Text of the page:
The root element for a page is globally accessible via the global document object. Most queries are run against document to find nodes anywhere inside a page.

The primary query APIs are:

  • getElementById(): finds a DOM node based on an ID attribute string. (Note that the ID string should be provided without a '#' prefix here, unlike other places where an actual selector is being used to query)
  • querySelectorAll(): finds all DOM nodes that match the provided CSS selector query
  • querySelector(): finds the first DOM node that matches the provided CSS selector query

These same query APIs also exist on the DOM node subclasses, so you can run someNode.querySelectorAll() to scope a search to that particular portion of the page's DOM tree.

Note that querySelectorAll() returns a NodeList object. This is an array-like object. It implements a couple array-type methods like .forEach(), but is not an actual array. It's common to convert a NodeList result into an actual array before doing further work with the query results.

Other query methods like getElementsByName also return a NodeList, but those results are "live" views whose contents automatically change as the DOM is updated. This behavior can be confusing if you're not ready for it.

DOM Manipulation

DOM nodes support a wide variety of manipulation operations.

New DOM nodes can be created with document.createElement('p'), which returns an instance of the requested node type, or copied with .cloneNode().

DOM nodes have .innerHTML and .innerText properties, which allow reading and writing the entire contents of a node at once. Input nodes typically have properties like .name and .value.

Nodes have a .classlist property, which is an object that supports adding, removing, and toggling the existence of individual CSS classnames on that node (divNode.classlist.toggle('active')).

Nodes have a .style property that allows reading and mutating any of the style-related properties, including values that were defined using CSS ( = 'red'). Unlike CSS, the style property names are camelCased instead of kebab-cased, because that matches JS naming conventions.

Nodes have properties that point to related nodes in the tree: .children, .firstChild/lastChild, .nextSibling/previousSibling, and .parentNode.

Nodes can be inserted and moved around with with .appendChild(), .insertBefore()/insertAfter().

Event Listeners

DOM nodes implement an event listener interface, which looks like node.addEventListener(eventName, callback). There's a wide variety of available events that will be triggered by the browser as the user interacts, such as 'click', 'mousemove', and 'keydown'. (slides: DOM event handling)

Event handlers receive an event object with numerous fields describing the current event. Inside of an event handler callback, this will point to the actual DOM node as long as you declared the callback with function (arrow functions always use the same this value from the scope where they were defined).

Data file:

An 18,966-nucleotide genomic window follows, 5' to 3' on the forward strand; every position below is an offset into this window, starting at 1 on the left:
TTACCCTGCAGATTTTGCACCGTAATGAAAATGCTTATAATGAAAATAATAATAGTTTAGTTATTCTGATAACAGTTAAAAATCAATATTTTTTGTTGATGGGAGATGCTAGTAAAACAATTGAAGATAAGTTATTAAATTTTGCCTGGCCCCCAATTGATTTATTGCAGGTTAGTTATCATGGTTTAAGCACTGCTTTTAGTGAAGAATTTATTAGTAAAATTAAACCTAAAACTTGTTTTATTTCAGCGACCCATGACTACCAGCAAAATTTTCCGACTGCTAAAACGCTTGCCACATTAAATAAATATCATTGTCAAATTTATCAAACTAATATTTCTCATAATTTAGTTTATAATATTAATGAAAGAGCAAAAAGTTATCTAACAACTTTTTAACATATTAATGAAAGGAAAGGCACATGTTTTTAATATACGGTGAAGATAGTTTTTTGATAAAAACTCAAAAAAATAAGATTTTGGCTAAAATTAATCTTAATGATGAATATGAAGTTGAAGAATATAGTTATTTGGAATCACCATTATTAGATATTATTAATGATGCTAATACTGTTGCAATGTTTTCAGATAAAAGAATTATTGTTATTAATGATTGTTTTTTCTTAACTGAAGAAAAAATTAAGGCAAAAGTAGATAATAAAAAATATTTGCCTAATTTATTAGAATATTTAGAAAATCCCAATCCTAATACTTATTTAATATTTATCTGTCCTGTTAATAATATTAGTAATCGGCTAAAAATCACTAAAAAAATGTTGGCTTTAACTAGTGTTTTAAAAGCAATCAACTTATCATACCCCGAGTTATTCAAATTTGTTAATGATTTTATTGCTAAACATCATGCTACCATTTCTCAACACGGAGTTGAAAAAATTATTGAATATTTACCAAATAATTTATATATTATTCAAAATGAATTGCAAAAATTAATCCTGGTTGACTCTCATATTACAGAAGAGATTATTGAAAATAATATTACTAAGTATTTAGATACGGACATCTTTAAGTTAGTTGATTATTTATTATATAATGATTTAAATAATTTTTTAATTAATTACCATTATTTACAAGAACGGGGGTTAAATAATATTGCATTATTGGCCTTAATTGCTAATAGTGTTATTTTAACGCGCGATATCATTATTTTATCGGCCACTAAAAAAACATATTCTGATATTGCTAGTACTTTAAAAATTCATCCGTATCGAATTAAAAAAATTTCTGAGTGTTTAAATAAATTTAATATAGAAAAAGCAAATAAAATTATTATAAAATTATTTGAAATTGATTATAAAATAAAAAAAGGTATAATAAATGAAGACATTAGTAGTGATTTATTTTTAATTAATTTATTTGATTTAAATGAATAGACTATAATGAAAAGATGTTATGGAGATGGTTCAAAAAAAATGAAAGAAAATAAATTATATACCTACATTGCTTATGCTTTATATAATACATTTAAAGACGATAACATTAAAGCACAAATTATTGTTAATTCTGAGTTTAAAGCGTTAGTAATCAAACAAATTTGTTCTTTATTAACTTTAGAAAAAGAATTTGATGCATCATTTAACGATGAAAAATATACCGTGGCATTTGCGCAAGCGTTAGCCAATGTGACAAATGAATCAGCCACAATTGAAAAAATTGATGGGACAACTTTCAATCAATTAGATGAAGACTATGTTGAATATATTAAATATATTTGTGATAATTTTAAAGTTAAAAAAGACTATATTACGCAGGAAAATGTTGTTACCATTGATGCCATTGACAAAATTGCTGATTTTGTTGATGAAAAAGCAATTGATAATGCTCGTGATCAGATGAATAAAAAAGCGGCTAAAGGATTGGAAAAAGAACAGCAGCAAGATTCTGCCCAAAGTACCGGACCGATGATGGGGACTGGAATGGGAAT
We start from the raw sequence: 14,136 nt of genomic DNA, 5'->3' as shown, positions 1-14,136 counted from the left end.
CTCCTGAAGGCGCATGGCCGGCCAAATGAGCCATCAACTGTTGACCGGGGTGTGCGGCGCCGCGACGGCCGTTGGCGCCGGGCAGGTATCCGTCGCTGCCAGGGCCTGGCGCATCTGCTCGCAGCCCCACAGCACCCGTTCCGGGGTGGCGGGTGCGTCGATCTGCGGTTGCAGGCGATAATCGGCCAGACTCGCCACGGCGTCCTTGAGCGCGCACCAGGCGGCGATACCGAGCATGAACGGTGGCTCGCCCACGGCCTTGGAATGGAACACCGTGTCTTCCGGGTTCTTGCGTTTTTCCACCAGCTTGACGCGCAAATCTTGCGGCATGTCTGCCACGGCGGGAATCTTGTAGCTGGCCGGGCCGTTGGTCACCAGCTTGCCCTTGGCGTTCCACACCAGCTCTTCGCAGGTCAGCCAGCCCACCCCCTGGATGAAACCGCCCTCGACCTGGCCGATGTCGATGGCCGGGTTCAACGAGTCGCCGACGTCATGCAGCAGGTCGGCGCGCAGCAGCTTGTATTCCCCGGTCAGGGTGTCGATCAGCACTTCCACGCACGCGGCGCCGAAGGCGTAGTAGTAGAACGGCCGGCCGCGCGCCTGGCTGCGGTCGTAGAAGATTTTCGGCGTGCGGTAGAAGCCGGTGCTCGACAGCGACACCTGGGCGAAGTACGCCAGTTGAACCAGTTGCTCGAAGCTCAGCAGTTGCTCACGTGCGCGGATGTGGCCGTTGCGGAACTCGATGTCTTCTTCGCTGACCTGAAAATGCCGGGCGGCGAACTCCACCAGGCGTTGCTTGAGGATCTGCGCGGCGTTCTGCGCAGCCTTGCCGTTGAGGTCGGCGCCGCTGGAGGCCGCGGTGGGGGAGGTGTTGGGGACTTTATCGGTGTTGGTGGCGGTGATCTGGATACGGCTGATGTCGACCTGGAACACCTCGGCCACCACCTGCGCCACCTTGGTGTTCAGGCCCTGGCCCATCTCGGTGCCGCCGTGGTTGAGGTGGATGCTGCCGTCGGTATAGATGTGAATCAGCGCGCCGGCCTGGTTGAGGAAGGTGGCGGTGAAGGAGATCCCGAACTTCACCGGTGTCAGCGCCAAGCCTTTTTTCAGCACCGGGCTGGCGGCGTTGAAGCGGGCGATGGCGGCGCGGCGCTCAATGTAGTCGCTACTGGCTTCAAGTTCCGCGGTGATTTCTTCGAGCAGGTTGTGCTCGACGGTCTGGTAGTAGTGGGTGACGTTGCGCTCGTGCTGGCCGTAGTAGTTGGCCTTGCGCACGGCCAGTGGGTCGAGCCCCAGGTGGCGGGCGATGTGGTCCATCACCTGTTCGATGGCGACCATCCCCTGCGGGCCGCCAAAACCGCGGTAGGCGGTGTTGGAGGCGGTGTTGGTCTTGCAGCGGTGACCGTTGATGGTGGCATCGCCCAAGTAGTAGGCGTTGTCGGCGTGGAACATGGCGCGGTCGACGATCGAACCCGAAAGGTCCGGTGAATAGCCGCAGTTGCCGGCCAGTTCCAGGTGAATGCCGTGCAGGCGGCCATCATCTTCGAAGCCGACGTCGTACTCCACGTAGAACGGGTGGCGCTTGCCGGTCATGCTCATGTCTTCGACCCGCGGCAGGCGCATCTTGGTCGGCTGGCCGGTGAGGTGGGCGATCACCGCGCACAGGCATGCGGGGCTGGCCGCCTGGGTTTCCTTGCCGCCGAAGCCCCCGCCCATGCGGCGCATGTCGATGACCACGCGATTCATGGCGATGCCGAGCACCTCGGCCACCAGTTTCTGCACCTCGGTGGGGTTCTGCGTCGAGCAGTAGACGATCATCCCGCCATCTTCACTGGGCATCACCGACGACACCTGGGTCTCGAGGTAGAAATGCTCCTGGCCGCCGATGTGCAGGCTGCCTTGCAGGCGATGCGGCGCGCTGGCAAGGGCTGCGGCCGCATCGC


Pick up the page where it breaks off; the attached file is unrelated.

When a DOM event is triggered, it bubbles upwards from the original target node, through all of its parent nodes, to the root document, firing any matching event handlers along the way. After the event has reached the root, it then runs back down from the root to the original node, known as the capturing phase.

Because events bubble up, it's possible to add a single event listener on some parent node that catches all events of a certain type on any children. This pattern is known as event delegation.

Any event handler may cancel the rest of the handler processing by calling e.stopPropagation(). The browser also often has default behavior that will be run regardless of any user-provided listeners, which can be canceled with with e.preventDefault().


For many years, the DOM APIs were poorly defined, had widely varying support between browsers, and had limited query capabilities built in. The community created many libraries to fill in these gaps and provide common capabilities across browsers. jQuery became the most popular DOM manipulation library by far. Many of its capabilities have been added to the DOM APIs themselves, and the need for jQuery has lessened as the ecosystem has evolved, but it's still one of the most widely used JS libraries. (slides: jQuery examples)

jQuery is an abstraction layer for querying nodes from the DOM and quickly manipulating them via chained operator functions. It also has utilities for interacting with inputs, creating DOM nodes from HTML strings, provides a nicer abstraction over the browser's built-in APIs for making AJAX requests, adds some animation capabilities, and has a plugin system that allows developers to extend its capabilities.

jQuery is not a framework for developing entire applications - it's best suited for adding interactivity to an existing static or server-rendered web page. jQuery is not normally needed in today's modern client-rendered web app frameworks like React or Vue, because those frameworks take care of creating and updating the DOM for you, and using jQuery would interfere with their operations.

Once loaded, the jQuery API is globally accessible as a variable named $. DOM queries are run by passing a selector, like $("#demo .content"), which returns an array-like object with numerous methods that can be chained. It's a common practice to prefix jQuery result object variable names with $, like $demo.css("backgroundColor", "green").slideUp(500).

Further Resources

This is a post in the How Web Apps Work series. Other posts in this series: